The Abraham Lincoln Presidential Library and Museum has one less competitor for a $20 million collection of Lincoln artifacts...the Library of Congress has pulled out of the bidding.
When Lincoln Museum in Fort Wayne, IN closed earlier this year, the owners decided to bequeath the entire collection of Lincoln photographs, signed documents, historic textiles and other artifacts to another institution. Several museums and historical groups bid for the collection, but only a few finalists were chosen. A winner is supposed to be announced by the end of the year.
Among the memorabilia are hand-colored engravings with an image of a tousled Abe that were dropped on the crowd at the 1860 Republican National Convention. Story from Gatehouse News.
Stop rare books sale plea: A CRUNCH meeting to decide the fate of thousands of rare books takes place today as pressure to save them mounts from the Welsh Assembly Government.
Cardiff Council is set to hold 11th-hour talks with academics to discuss the possibility of them retaining some of the rare texts after Heritage Minister Alun Ffred Jones expressed his “disquiet” over the plan to sell them off.
I know this is probably a question on all our minds: What’s new with DOD’s 5015.02-STD : The Defense Department standard for records management applications is mandatory for DOD agencies, but voluntary for civilian agencies. DOD released Version 3 of 5015.02-STD in April 2007 and certified the first products under this revision this year. The National Archives and Records Management endorsed Version 3 in September.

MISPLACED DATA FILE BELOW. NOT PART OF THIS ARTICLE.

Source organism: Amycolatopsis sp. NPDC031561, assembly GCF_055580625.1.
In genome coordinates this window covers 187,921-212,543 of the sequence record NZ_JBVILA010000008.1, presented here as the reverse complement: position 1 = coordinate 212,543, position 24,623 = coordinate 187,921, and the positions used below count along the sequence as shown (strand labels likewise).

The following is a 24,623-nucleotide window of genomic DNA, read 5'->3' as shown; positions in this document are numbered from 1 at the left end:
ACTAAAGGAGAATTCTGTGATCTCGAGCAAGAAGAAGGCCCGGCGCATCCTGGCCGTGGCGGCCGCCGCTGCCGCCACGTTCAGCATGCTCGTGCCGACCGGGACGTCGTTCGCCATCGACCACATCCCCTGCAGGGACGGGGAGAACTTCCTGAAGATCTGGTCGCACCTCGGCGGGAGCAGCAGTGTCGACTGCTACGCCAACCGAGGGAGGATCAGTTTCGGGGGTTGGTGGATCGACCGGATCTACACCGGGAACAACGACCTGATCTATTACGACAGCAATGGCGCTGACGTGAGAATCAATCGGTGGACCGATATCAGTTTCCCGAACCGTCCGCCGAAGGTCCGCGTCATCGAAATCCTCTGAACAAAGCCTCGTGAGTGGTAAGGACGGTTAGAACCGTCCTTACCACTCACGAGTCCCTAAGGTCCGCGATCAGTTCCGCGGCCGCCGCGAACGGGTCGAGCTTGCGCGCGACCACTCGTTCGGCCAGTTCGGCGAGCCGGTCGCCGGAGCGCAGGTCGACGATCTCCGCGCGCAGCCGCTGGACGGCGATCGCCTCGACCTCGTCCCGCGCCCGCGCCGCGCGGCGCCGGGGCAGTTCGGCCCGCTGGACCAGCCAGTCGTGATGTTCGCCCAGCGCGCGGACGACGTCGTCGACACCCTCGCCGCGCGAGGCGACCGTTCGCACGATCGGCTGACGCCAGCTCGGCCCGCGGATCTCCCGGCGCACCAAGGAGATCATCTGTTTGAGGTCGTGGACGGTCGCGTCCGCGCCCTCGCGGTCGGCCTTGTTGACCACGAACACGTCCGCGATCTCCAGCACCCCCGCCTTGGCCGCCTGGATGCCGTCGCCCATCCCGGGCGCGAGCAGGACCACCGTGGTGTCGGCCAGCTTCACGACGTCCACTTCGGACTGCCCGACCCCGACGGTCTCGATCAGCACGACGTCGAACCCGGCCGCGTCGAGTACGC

An action group says it is "aghast" at plans to sell some of Wales' oldest and rarest books.
A new action group, Cardiff Heritage Friends, which includes local residents, historians, other academics, solicitors, and librarians, is calling for the council to stop the sale "of some of Wales' greatest treasures".
"Improvements will include technological advances that will benefit all library users across the city," he said.
Chicago Tribune reports: Documents related to U.S. Sen. Barack Obama's service for a nonprofit education project started by former 1960s radical Bill Ayers were released last Friday from an archive at the University of Illinois at Chicago library. They had previously refused to release records of the project. Will the archive be fodder for the Swift Boat-types?
Libraries are large and complex organizations. The communications made to Stanley Kurtz, National Review (NRO) contributing editor by staff of the University of Illinois – Chicago (UI-Chicago) about the availability of the requested collection, especially comments by a part-time graduate student, are not prima facie evidence of a coverup or conspiracy. Rather, the allegations provide evidence on the state of one specialized collection in a large library with millions of individual items that is not intimately known in its entirety at the initial points of public contact.
Details here and here.
The Malaysian National News Agency reported from Kuala Lumpur that Ian Wison has been elected President of the International Council on Archives. Wilson, who reportedly has spent thirty years connected with Canadian library and archive communities, will serve a two year term.